Corn subsidies are the driving force behind so many bad food choices in this country. HFCS and corn fed cattle are major contributors to weight and correlated health problems. One interesting note I ran accross in the ethanol debate was the idea that we can’t grow enough corn for fuel given existing consumption, which was taken as a given. I would like to know how much could be freed up for ethanol conversion if we stopped using it for food additives and cattle feed.

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      • polimicks
        March 24, 2010

        Exactly.

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    • spitphyre
      March 24, 2010

      Fraz bread FTW!

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      • staxxy
        March 24, 2010

        yes!! Franz!! We love them!

        Like

  4. tregare
    March 24, 2010

    Oh, and a DUH! moment for people out there, there have been people (some reseachers and drs included) who have pointed to the move from regular sugar (cane/beet) to HFCS for years as the tipping foint for what they are now calling the obesity epidemic.

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  5. acrimonyastraea
    March 24, 2010

    If you need an hour of exercise a day or a severe calorie reduction just to maintain your current weight over many years, how can it be considered “normal” weight?

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    • polimicks
      March 24, 2010

      DING! DING! DING! DING!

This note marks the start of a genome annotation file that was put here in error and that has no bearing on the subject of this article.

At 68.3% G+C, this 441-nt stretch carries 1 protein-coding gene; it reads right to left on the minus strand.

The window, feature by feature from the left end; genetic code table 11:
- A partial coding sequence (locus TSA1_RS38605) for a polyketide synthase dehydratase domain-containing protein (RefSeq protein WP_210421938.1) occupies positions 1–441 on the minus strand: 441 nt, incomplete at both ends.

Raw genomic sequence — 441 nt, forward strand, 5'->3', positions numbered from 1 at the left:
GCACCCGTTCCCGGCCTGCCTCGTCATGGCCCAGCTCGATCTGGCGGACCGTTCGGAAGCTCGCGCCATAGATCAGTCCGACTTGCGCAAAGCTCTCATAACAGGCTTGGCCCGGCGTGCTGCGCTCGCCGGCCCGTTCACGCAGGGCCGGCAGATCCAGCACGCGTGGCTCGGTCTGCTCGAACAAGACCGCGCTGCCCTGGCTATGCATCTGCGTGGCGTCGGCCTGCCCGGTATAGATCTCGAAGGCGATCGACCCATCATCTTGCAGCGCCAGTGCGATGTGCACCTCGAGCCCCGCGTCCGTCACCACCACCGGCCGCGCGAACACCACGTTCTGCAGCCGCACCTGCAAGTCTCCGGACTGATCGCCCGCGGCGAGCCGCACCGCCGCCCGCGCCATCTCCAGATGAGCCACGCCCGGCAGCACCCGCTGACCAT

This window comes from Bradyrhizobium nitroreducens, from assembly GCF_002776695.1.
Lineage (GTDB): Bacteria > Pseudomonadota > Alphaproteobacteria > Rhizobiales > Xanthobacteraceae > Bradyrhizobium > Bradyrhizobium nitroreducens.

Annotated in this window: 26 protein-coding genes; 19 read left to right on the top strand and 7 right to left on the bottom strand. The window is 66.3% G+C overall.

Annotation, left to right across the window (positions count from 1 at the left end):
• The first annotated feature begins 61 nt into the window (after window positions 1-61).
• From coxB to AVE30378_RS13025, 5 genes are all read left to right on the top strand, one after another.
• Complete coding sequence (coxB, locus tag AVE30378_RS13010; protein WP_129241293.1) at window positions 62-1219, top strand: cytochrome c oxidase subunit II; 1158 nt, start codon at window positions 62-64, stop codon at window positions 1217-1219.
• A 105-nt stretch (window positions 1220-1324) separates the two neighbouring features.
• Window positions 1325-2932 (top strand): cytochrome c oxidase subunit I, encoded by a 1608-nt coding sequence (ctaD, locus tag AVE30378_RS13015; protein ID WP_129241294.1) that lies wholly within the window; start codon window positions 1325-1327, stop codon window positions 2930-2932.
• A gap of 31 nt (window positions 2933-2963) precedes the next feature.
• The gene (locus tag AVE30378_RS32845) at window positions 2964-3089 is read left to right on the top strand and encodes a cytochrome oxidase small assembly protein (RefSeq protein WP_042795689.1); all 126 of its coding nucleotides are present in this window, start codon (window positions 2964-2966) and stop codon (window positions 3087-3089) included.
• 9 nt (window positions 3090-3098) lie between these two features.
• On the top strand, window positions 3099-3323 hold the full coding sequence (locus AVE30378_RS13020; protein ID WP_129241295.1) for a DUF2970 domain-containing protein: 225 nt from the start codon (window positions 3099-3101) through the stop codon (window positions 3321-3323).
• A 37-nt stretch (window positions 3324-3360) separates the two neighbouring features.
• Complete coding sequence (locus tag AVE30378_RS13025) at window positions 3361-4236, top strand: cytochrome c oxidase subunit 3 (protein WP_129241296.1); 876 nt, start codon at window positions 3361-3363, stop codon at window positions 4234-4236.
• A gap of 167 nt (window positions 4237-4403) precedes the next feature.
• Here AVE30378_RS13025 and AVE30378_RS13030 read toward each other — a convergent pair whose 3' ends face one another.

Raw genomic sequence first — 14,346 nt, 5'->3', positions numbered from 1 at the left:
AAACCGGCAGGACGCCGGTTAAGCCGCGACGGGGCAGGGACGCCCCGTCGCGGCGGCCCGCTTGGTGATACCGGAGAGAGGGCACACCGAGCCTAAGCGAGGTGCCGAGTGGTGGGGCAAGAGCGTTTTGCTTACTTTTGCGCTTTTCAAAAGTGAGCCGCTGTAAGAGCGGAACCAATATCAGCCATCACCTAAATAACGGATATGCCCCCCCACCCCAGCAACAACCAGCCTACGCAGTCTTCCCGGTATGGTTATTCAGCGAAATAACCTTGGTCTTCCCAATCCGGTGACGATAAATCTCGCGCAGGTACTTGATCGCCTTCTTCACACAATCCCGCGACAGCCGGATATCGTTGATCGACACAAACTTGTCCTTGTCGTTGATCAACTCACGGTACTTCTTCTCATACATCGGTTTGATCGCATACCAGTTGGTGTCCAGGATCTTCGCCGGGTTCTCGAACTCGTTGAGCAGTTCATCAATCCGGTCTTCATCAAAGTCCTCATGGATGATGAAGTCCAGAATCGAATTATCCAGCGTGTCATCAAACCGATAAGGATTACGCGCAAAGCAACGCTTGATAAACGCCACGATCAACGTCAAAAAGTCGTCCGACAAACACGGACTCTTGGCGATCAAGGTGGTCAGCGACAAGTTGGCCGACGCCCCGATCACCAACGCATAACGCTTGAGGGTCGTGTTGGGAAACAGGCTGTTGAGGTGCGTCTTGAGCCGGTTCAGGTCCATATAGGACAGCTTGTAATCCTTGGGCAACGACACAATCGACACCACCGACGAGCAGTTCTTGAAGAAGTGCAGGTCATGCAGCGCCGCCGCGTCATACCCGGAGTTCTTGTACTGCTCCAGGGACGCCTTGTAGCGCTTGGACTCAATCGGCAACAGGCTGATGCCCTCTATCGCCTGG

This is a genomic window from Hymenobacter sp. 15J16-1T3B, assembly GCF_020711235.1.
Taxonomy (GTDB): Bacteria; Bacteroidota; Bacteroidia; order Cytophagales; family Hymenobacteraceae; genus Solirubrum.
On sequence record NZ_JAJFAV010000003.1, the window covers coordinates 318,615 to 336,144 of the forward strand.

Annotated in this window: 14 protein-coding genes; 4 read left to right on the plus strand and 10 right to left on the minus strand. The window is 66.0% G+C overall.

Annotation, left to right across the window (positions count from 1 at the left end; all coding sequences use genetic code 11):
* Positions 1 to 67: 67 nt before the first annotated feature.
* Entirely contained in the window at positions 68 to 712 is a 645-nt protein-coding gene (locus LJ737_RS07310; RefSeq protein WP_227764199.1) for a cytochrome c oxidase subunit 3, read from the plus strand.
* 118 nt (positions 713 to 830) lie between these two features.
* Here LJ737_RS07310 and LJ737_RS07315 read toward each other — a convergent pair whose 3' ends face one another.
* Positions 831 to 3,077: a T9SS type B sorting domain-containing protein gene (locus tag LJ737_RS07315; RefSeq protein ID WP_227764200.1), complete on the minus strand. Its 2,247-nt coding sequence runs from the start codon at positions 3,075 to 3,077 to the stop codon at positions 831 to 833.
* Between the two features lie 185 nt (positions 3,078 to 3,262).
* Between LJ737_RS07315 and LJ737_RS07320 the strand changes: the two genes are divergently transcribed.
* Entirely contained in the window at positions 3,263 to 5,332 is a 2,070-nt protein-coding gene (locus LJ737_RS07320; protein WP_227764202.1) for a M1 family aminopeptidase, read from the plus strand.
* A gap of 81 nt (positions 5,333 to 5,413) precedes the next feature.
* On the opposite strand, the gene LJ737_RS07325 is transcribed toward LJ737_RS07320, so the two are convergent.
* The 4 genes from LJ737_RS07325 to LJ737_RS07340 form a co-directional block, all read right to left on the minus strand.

We have a win-nar!!!!
      Totally.

      Like

      • mojrim
        March 24, 2010

        Well, not really…
        See, we’re not designed to live the way we currently do. We evolved working our asses off, either as hunters or gatherers, with barely enough to eat each day. We’ve gone past a survival economy, an industrial economy, and a luxury economy. We’re in a convenience economy, and it’s killing us.

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      • kaligrrrl
        March 25, 2010

        actually, most hunter/gatherer societies only need to work about 20 hours a week to feed themselves. there’s a lot more leisure time in those cultures.

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      • acrimonyastraea
        March 25, 2010

        It’s “killing us”? Really? We have longer life spans now than at any time in the history of humanity. How is it exactly that our current lifestyles are killing us?

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      • mojrim
        March 25, 2010

        1.) Yes, only 20 hrs a week, but that kind of work is what modern people call exercise. Three hours a day of climbing trees, digging roots, low crawling up to herds, and running down game. Plenty of exercise.
        2.) Lots of actual leisure time, which modern people have little of, and which we often spend worrying about our next day of boring, stressful, chair-bound, work.
        3.) Historically, human life-spans have been correlated to wealth more than technology. Access to better food (e.g. meat, tubers, and fruit), leisure time, enjoyable work; these are facets of wealth in civilization, something H/G people enjoyed naturally.
        4.) The conversion from H/G to agro society actually caused an overall decline in health and stature for the 99% of the population that was doing the farming and associated work. This was the result of food substitutions, diets mainly composed of wheat or rice, which people really aren’t supposed to be eating. It has only been in the past half-century, in the west, that appropriate diets have become available to the majority of the population, and our physical stature has returned to that of H/G peoples.
        5.) The real advancements in in human lifespan are entirely the result of public health systems: waste removal, clean water, and disease control. To an H/G tribe, most of these issues never come into play, especially communicable diseases, which develop in proximity to domesticated animals.